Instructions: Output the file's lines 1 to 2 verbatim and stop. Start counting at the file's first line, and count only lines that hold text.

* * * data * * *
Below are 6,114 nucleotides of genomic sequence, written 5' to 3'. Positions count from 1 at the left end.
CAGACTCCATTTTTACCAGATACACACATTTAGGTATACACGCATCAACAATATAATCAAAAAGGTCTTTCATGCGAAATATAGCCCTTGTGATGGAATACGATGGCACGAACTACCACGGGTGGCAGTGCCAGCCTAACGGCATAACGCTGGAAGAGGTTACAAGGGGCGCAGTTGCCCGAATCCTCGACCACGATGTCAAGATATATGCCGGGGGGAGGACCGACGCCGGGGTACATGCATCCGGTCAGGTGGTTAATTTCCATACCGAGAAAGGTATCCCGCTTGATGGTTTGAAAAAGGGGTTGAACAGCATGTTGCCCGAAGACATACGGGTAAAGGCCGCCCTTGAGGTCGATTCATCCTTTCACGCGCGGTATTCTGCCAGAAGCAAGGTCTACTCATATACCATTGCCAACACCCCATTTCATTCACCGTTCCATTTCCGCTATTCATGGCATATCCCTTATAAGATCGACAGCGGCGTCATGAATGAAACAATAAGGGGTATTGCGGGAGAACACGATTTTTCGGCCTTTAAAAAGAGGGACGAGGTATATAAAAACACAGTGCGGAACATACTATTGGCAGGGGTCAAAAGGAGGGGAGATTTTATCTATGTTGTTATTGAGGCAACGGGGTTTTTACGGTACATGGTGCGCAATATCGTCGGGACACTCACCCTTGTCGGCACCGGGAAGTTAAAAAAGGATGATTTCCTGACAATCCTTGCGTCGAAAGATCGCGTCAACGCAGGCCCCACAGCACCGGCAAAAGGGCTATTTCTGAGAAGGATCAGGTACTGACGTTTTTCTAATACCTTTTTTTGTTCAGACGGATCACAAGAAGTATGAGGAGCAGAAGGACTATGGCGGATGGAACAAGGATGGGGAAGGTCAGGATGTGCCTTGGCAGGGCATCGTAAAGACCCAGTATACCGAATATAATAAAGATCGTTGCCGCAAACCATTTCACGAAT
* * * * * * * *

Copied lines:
Below are 6,114 nucleotides of genomic sequence, written 5' to 3'. Positions count from 1 at the left end.
CAGACTCCATTTTTACCAGATACACACATTTAGGTATACACGCATCAACAATATAATCAAAAAGGTCTTTCATGCGAAATATAGCCCTTGTGATGGAATACGATGGCACGAACTACCACGGGTGGCAGTGCCAGCCTAACGGCATAACGCTGGAAGAGGTTACAAGGGGCGCAGTTGCCCGAATCCTCGACCACGATGTCAAGATATATGCCGGGGGGAGGACCGACGCCGGGGTACATGCATCCGGTCAGGTGGTTAATTTCCATACCGAGAAAGGTATCCCGCTTGATGGTTTGAAAAAGGGGTTGAACAGCATGTTGCCCGAAGACATACGGGTAAAGGCCGCCCTTGAGGTCGATTCATCCTTTCACGCGCGGTATTCTGCCAGAAGCAAGGTCTACTCATATACCATTGCCAACACCCCATTTCATTCACCGTTCCATTTCCGCTATTCATGGCATATCCCTTATAAGATCGACAGCGGCGTCATGAATGAAACAATAAGGGGTATTGCGGGAGAACACGATTTTTCGGCCTTTAAAAAGAGGGACGAGGTATATAAAAACACAGTGCGGAACATACTATTGGCAGGGGTCAAAAGGAGGGGAGATTTTATCTATGTTGTTATTGAGGCAACGGGGTTTTTACGGTACATGGTGCGCAATATCGTCGGGACACTCACCCTTGTCGGCACCGGGAAGTTAAAAAAGGATGATTTCCTGACAATCCTTGCGTCGAAAGATCGCGTCAACGCAGGCCCCACAGCACCGGCAAAAGGGCTATTTCTGAGAAGGATCAGGTACTGACGTTTTTCTAATACCTTTTTTTGTTCAGACGGATCACAAGAAGTATGAGGAGCAGAAGGACTATGGCGGATGGAACAAGGATGGGGAAGGTCAGGATGTGCCTTGGCAGGGCATCGTAAAGACCCAGTATACCGAATATAATAAAGATCGTTGCCGCAAACCATTTCACGAAT